This artist’s impression of the Solar System shows the sizes, but not the distances, of the planets to scale. Image credit: The International Astronomical Union/Martin Kornmesser.

The science of how solar systems begin

From a speculative story to solid science!


“The new ALMA images show the disk in unprecedented detail, revealing a series of concentric dusty bright rings and dark gaps, including intriguing features that suggest a planet with an Earth-like orbit is forming there.” 
-
Sean Andrews

The question of “where do solar systems come from” has now been scientifically answered and verified.

The very young protostar M17-SO1, as imaged with the Subaru telescope. Image credit: Subaru / NAOJ.

Deep inside star-forming nebulae, dense regions of gas collapse to become hot and dense at their centers.

30 protoplanetary disks, or proplyds, as imaged by Hubble in the Orion Nebula. Image credit: NASA/ESA and L. Ricci (ESO).

These central regions first glow in infrared light, while the material surrounding the center “pancakes” into a disk shape.

The young star 2MASS J16281370–2431391 is surrounded by a disc of gas and dust seen nearly edge-on: a protoplanetary disk. Image credit: Digitized Sky Survey 2/NASA/ESA.

The disk rotates, and tiny densities imperfections form within it. In the densest regions, mass begins to clump together, creating the first protoplanets.

Protoplanetary disks can be seen in archival Hubble data, and come in a variety of geometries around young stars and protostars. Image credit: NASA/ESA, R. Soummer, Ann Feild (STScI).

As more time passes, these infant planets accrue more and more matter, clearing their orbits and creating large “gaps” in the protoplanetary disk.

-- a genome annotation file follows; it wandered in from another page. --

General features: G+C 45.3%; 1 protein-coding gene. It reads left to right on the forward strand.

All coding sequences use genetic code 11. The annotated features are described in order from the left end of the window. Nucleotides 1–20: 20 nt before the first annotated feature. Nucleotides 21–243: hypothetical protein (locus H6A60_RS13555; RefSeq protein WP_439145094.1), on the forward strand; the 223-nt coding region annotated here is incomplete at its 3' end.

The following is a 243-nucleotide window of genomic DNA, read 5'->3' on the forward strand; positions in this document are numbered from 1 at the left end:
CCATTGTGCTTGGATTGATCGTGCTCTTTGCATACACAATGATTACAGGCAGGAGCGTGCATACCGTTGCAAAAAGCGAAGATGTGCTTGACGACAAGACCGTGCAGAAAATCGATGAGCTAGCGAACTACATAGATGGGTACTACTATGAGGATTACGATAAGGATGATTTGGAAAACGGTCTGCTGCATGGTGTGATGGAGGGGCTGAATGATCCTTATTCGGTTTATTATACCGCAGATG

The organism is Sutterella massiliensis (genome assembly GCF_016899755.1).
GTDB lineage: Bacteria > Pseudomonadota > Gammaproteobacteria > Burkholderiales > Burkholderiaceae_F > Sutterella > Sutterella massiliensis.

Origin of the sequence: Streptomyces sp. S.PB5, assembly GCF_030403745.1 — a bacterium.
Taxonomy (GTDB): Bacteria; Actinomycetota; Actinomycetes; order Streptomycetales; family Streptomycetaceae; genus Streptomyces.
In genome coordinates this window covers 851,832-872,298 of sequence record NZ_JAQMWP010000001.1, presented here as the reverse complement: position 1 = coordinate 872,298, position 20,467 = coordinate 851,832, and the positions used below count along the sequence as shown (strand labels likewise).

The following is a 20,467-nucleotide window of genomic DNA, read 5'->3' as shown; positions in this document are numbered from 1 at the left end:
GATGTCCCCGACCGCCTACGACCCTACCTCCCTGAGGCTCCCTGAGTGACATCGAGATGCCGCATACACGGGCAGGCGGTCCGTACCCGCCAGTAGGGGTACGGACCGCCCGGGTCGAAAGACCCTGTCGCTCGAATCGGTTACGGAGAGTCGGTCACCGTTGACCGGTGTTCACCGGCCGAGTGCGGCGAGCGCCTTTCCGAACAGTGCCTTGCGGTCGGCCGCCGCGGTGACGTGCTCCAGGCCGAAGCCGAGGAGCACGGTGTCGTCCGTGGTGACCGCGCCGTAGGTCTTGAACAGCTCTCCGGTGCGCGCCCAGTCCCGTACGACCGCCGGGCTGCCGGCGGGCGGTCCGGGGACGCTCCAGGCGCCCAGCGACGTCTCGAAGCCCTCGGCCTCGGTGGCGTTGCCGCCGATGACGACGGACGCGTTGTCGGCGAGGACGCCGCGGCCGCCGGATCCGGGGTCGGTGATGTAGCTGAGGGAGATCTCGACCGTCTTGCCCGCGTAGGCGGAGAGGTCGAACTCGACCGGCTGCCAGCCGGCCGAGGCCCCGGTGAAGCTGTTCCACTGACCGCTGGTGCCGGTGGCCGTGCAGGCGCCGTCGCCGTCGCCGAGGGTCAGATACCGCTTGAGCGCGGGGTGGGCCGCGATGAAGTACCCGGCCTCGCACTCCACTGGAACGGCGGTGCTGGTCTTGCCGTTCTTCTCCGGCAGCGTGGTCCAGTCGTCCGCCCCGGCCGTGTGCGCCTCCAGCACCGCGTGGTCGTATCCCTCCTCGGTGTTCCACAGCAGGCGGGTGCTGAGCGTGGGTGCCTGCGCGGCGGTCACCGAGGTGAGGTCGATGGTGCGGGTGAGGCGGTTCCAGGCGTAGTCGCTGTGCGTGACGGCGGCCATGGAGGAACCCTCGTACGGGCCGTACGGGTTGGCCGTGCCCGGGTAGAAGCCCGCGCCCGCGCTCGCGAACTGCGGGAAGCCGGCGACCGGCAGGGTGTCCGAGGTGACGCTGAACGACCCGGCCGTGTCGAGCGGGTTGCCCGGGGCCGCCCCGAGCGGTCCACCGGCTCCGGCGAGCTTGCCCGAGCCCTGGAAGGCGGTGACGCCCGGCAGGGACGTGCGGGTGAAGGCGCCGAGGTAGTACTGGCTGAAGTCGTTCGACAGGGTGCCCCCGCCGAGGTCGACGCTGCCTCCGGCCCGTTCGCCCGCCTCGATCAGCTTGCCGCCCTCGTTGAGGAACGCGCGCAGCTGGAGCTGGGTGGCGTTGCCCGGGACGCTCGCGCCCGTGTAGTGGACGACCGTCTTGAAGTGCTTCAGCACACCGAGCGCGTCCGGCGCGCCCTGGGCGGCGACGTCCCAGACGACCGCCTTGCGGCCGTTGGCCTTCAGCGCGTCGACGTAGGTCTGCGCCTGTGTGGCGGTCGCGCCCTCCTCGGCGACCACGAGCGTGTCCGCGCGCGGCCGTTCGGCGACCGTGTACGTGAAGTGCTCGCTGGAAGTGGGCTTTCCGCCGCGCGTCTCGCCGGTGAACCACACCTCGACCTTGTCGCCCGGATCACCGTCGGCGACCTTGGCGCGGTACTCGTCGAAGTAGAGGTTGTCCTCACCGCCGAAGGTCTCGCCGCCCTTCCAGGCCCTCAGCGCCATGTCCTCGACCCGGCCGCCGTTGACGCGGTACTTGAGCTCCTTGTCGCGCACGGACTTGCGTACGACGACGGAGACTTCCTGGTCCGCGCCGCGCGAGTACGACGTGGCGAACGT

Gaps, clumps, spiral shapes and other asymmetries show evidence of planet formation in the protoplanetary disk around Elias 2–27. Image credit: L. Pérez / B. Saxton / MPIfR / NRAO / AUI / NSF / ALMA / ESO / NAOJ / NASA / JPL Caltech / WISE Team.

Meanwhile, gravitational collapse causes the central protostar to heat up.

The evolving protoplanetary disk, with large gaps, around the young star HL Tauri. ALMA image on the left, VLA image on the right. Image credit: Carrasco-Gonzalez, et al.; Bill Saxton, NRAO/AUI/NSF.

Once a critical threshold is reached, nuclear fusion begins in the stellar core, and the protostar becomes a full-fledged star.

When nuclear fusion ignites, ultraviolet radiation works to blast any remaining protoplanetary material away. Image credit: NASA/ESA, J. Bally (University of Colorado, Boulder, CO), H. Throop (Southwest Research Institute, Boulder, CO), C.R. O’Dell (Vanderbilt University, Nashville, TN).

It’s then a race for the protoplanets to grow as quickly as possible and hang onto the material they’ve accrued, while the central star’s radiation works to burn it all off and eject it.

The distance from the young, central star determines the type of material that’s present. Heat and energy flux changes everything in these systems. Image credit: K. Zhang in G. A. Blake’s research group, from Geoffrey A. Blake & Edwin A. Bergin, Nature 520, 161–162 (09 April 2015).

Meanwhile, gravitational interactions cause ejections or mergers, leaving only a few planets.

By time the present day arrives, all we can see are the solar system’s survivors.

Both Kepler 62 and sol’s inner planetary systems were likely richer in the past. All we can see today are the survivors. Image credit: NASA Ames/JPL-Caltech.

Mostly Mute Monday tells the story of a single astronomical phenomenon or object in mostly visuals, limited to no more than 200 words.

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